Design #3: Yes, It's A Box

A cynical observer might claim that this design is, in fact, nothing more than the top of an egg box, tied roughly around the wearer's ears. However, this would be a terrible slander, as it is completely untrue. Can they not see that I've also stapled a couple of bits of card under the holes to hold the lenses? This design is the most user-friendly of the three, as lenses can be swapped out in seconds. The downside is, of course, that the lenses do tend to swap themselves out at high speed if the wearer makes any unexpected head movements. Like nodding. There is also the minor inconvenience of having to look out through a hole approximately one centimetre in each direction.

In conclusion, I'm now available for business - if you happen to have any lenses that you want put in frames, I'm your man for innovative and bold new ventures. Of course, if you're after designs that actually work, you might be better off going with the professionals...

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Wednesday, 14 May 2008

Even if it is clichéd, having a gunfight on snowmobiles is pretty badass

I was watching Die Hard 2 last night with my sister (I'm slowly working my way through the quadrilogy), and we slowly realised that there really aren't that many elements in your average action film. Really, once a bunch of things have blown up, some people have shot some other people, and there's been a car chase the length of Los Angeles, you have a film that everyone has already seen fifty times, and yet is compelling viewing.

I'm not saying this is necessarily a bad thing — indeed, it means you know what you're getting — but it does rather lend itself to people coming up with daft things to do during the film.

In a plot twist that absolutely no-one will be surprised about, my sister and I managed to come up with such an activity, and I coded up a simple version of it today - Action Movie Bingo! Get yourself a bingo card, watch out for the recurring elements in the film you're watching, and try to get five in a row.

My implementation of Action Movie Bingo is now up on Ballpoint Banana - go and have a look (reload the page to get a new card, click an element to mark it off) and play along to your heart's content. Any comments are very welcome. Unless they're along the lines of "You have far too much free time", because I already knew that.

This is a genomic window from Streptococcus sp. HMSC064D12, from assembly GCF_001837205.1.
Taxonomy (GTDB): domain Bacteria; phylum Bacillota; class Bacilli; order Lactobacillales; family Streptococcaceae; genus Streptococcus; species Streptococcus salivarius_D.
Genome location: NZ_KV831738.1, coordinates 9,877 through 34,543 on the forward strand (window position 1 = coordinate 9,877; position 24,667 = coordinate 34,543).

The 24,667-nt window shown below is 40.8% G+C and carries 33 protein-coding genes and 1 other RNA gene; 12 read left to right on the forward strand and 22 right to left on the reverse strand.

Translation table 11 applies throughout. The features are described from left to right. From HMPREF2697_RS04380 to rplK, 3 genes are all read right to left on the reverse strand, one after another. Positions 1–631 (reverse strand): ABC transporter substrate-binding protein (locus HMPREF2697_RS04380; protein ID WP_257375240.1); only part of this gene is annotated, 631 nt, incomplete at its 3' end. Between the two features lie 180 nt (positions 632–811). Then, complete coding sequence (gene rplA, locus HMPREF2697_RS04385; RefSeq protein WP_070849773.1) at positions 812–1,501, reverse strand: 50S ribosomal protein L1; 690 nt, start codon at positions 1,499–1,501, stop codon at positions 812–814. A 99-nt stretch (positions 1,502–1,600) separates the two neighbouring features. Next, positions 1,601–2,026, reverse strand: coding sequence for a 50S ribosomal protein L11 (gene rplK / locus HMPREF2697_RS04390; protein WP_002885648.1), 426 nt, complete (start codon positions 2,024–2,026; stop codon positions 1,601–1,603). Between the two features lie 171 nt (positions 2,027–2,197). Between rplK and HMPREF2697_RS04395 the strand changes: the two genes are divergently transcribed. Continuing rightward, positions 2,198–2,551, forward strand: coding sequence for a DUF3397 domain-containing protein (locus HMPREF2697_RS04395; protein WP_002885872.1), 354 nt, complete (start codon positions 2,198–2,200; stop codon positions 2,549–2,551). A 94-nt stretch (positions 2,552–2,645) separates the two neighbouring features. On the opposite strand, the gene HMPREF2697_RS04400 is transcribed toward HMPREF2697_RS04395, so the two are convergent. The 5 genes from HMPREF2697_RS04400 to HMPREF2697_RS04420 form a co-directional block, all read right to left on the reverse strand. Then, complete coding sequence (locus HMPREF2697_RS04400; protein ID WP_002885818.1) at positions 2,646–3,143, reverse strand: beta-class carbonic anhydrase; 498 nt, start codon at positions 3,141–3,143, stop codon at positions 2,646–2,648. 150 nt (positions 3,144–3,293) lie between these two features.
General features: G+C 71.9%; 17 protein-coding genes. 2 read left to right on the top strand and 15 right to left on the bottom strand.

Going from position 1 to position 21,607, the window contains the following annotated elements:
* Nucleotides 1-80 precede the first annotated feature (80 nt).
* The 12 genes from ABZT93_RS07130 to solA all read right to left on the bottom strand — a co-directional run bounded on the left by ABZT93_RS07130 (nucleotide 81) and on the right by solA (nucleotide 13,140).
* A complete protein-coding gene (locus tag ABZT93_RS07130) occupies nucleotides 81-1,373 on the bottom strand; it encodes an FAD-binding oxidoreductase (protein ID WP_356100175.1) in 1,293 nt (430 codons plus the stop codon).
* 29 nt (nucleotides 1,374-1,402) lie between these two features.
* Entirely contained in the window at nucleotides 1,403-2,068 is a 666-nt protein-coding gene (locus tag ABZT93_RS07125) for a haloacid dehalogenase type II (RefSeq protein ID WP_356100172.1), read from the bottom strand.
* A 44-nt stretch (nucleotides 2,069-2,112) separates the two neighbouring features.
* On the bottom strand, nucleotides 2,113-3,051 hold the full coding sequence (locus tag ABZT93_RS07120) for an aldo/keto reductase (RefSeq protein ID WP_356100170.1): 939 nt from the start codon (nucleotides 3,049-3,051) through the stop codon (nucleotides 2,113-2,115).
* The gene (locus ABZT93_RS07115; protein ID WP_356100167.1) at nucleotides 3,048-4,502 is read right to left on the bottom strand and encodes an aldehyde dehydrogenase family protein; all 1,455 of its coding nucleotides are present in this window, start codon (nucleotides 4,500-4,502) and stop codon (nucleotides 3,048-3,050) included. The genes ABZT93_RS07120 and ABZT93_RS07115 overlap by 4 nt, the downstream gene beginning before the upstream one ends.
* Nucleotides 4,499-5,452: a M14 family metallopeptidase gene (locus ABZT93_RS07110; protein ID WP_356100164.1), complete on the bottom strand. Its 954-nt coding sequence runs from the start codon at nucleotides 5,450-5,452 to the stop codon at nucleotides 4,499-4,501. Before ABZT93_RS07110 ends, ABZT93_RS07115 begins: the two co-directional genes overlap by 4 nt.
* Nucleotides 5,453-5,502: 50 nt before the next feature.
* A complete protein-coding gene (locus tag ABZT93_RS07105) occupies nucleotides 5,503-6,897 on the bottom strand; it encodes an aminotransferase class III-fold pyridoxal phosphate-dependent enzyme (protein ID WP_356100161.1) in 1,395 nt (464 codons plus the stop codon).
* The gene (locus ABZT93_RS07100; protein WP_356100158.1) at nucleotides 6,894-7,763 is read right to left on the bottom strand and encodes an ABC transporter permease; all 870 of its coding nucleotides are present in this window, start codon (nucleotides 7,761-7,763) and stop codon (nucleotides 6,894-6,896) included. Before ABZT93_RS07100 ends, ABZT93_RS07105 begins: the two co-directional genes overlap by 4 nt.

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Saturday, 10 May 2008

Critical commentary on this blog post is very welcome. So long as it doesn't disagree with me.

When I was doing English Literature A-level, one of my teachers told the class about the school of criticism that states that the author is completely separate from their work. In other words, you can't speculate on what the author was thinking when they were writing; equally, you can point out themes and ideas that the author didn't deliberately insert. Personally, I'm not convinced. Although it can be really interesting to draw completely unintended parallels (for example, Jan Needle's book Wild Wood re-tells The Wind in the Willows from the point of view of the stoats and weasels, turning it into a Marxist allegory, which in turn points out the unthinking aristocratic assumptions of the original), I think it's a waste to just throw away everything you know about the author.

To give you an example of what I mean, I've just finished reading Things the Grandchildren Should Know, the autobiography of Mark Everett, better known as E. E is the frontman and driving force behind the band Eels (in fact, he's frequently the band's only member), and has lived one of the strangest and most tragedy-filled lives I've ever heard about. He grew up with a father who barely ever spoke to him, and who he found dead when he was just 19; strange characters have followed him around all his life, to the extent that an entire chapter of his autobiography is entitled "I Love Crazy Girls"; and his sister and mother died within months of each other, his sister by her own hand.

I bring this up because I'm a great fan of Eels, and especially of the strange and obviously deeply meaningful lyrics that E writes, but I really didn't understand the deeper meanings behind those lyrics until I found out what he was thinking when he wrote them. The song "I Like Birds" is a prime example: it's a very simple three-chord ditty, always coming back to the refrain "'Cos I like...birds." When I played that song to some of my friends, they couldn't believe it was actually about birds, as in, feathery little creatures; they assumed, because it was a rock song, that it was about girls. The song is mentioned in Things the Grandchildren Should Know, and when you find out that E wrote it after watching little birds eating from his mother's best birdfeeder in the weeks after she died, it suddenly gains a vast amount more meaning.